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Twelve countries, including the United States and New Zealand, are participating in confidential negotiations on the Trans-Pacific Partnership agreement, or the TPP. Activists around the world are ringing the alarm on the TPP, saying it is far from a standard trade agreement and could threaten the sovereignty of countries that sign it. The latest round of TPP negotiations stalled in Maui, and were followed by a week of actions against the controversial trade agreement in New Zealand. Carla Green reports.
Thousands of protesters are taking to the streets across New Zealand, calling on their country to “walk away” from negotiations of the TPP. More than 2,000 people recently marched in the small New Zealand city of Dunedin, where activist Rob Stewart addressed the crowd.
“We’re here to let our government know we don’t want this thing to go through. We’re here as leaders of our community, telling them, no way. Who’s with me?” Stewart asks the cheering crowd.
The TPP is highly controversial, not only because of the secrecy that surrounds it, but because of leaked portions of the agreement that trade experts say could have serious negative implications for citizens of the signing countries.
They’ve warned the TPP could affect everything from the price of medicine to copyright laws to state-owned enterprises like CBC or Radio New Zealand.
Activist and social worker Jen Olsen organized the recent anti-TPP protest in Dunedin. She thinks New Zealanders are upset about the TPP for a lot of the same reasons people in other countries are, including its confidentiality.
“A big one is the secrecy itself and the fact that once people find out that something as wide-ranging and important as the TPP is happening under their noses but being hidden, that is something that concerns a lot of people, and they want to find out more,” points out Olsen.
That very secrecy is at the core of a joint court case pending against the New Zealand government. Legal scholar Jane Kelsey is leading the legal action on behalf of seven organizations, including Consumer NZ, Oxfam, and Greenpeace. Back in January, she filed an official information request for a number of TPP-related documents, including the draft text itself.
When Kelsey requested the documents, trade minister Tim Groser refused to hand them over, so now the group is taking him to court. They filed the court papers on August 5th. Kelsey can’t talk about the details of the legal case before it’s heard by New Zealand’s High Court, but she can say it’s challenging the right of the New Zealand government to keep the TPP a secret.
“We are questioning the interpretation that the minister has made of the power to withhold documents under this domestic legislation. Irrespective of whatever they may have agreed to externally,” Kelsey explains.
If the petitioners prevail and the TPP draft texts are released, it would be the ultimate victory in a years-long public education campaign about the trade agreement.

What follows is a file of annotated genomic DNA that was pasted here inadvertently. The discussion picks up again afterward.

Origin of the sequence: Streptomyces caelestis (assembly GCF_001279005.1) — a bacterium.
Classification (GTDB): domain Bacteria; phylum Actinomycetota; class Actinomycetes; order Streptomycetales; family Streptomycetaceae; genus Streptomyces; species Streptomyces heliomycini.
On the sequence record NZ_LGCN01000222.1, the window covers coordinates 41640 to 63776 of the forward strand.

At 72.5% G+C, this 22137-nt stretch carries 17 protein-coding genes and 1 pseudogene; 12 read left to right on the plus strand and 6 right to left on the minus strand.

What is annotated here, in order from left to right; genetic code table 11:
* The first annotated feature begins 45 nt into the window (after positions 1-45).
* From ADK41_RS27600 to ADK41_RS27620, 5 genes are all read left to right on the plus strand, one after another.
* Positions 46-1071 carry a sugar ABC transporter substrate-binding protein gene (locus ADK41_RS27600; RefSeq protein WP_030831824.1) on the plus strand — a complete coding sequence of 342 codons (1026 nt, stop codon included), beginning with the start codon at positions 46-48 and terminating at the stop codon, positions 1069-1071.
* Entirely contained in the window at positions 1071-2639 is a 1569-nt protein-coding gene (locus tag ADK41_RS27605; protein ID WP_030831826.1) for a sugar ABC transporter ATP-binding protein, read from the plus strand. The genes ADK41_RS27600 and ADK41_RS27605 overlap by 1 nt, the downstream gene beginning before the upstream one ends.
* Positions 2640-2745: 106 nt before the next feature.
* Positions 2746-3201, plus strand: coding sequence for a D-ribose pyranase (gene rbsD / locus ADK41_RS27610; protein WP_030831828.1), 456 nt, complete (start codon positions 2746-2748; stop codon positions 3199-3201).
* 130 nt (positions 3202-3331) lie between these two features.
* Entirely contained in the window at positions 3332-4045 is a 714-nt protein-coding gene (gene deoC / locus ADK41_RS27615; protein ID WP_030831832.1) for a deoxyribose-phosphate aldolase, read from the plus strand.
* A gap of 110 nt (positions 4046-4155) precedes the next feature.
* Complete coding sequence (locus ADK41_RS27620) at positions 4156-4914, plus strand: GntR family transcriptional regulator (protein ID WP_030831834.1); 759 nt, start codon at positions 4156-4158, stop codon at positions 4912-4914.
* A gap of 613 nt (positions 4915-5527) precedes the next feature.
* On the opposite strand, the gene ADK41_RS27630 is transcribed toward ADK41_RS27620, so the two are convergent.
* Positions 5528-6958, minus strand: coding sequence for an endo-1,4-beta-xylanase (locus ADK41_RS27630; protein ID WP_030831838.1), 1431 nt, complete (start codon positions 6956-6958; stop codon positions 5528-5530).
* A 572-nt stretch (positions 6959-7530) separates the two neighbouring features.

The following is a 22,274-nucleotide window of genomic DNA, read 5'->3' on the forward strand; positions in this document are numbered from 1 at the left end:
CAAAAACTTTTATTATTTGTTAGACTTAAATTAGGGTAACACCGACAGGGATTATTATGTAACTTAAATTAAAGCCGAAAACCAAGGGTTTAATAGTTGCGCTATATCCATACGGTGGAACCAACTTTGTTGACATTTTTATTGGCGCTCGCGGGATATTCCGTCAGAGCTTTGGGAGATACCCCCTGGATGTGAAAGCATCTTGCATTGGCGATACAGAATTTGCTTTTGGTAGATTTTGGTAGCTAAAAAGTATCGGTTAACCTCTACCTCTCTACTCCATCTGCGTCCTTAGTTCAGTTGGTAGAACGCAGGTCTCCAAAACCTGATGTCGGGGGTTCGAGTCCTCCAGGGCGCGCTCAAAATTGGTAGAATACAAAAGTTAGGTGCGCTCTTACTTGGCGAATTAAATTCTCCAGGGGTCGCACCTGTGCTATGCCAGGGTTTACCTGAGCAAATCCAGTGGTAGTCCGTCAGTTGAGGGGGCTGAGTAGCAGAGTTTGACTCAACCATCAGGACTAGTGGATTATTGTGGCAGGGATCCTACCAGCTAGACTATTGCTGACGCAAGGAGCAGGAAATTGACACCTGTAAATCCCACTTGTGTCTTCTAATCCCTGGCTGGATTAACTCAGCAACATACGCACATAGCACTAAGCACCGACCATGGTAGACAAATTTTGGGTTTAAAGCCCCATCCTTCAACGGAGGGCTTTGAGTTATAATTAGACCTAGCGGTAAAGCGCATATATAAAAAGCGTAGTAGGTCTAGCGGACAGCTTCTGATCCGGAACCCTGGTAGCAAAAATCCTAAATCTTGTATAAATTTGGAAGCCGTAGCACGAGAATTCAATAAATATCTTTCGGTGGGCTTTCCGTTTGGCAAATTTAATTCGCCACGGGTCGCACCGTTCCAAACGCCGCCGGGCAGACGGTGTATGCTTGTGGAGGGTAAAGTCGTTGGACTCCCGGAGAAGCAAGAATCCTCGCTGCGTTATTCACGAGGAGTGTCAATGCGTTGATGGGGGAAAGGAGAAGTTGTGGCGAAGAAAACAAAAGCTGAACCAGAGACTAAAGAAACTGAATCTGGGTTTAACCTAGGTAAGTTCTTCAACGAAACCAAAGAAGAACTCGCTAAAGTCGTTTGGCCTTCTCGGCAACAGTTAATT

Once people understand what the issues are and how it affects them, they become vocal. And we’ve seen politicians, including now the Labour party, expressing their own concerns,” says Kelsey. “And so I think it’s simply been a matter of education around something that is very obtuse.”
Japanese opponents to the TPP have also launched their own constitutional challenge to the secrecy of the agreement. That legal action mirrors a spirited public engagement about the TPP that the Japanese and New Zealand public share.
“My experience is that the debates in New Zealand have been amongst the most vibrant, aside from perhaps Japan, of any of the other countries,” Kelsey says.
Kelsey thinks that vibrancy could, in large part, be explained simply.
“New Zealand does not have a free trade agreement with the U.S., and nor does Japan. A number of the other countries, if you look at Chile or Peru, they already have Free Trade Agreements with the U.S.,”Kelsey explains. “So many of the more extreme demands that the U.S. is making in the Trans Pacific Partnership agreement, especially in the non-trade areas, such as intellectual property or investment, other countries have already made.”
Olsen has also noticed the interest the TPP has piqued in New Zealand, as evidenced by the recent week of widespread public action, and attributes it at least in part, to a deep and enduring skepticism of the national government.
“I think that, in New Zealand, if people get the idea that someone’s trying to pull the wool over their eyes, they don’t like it. And they’re all the more likely to say ‘No, I want to know about that. I’m not going to let that go. I don’t accept it,’” says Olsen. “There’s not so much conformity, perhaps. And I certainly think in the United States, there’s a higher level of political conformity and a less of political discussion and information and understanding in the general community than there is here.”
When talks in Maui last month failed to reach a conclusion, New Zealand activists – and even some industry opponents – rejoiced. It bought them more time to convince the public of the ills of the TPP, Olsen says.
And time is ticking – Canada has elections coming up in October, and the United States has its own roadshow of an election cycle rapidly approaching. Global trade analysts speculate that if Canada and the US don’t sign the TPP before their respective political changeovers, they never will.
But New Zealand prime minister John Key insists New Zealand will be able to close the deal, and said negotiators were getting “close to the finals bits” of the issues at hand. Further TPP negotiations are tentatively planned for later this month.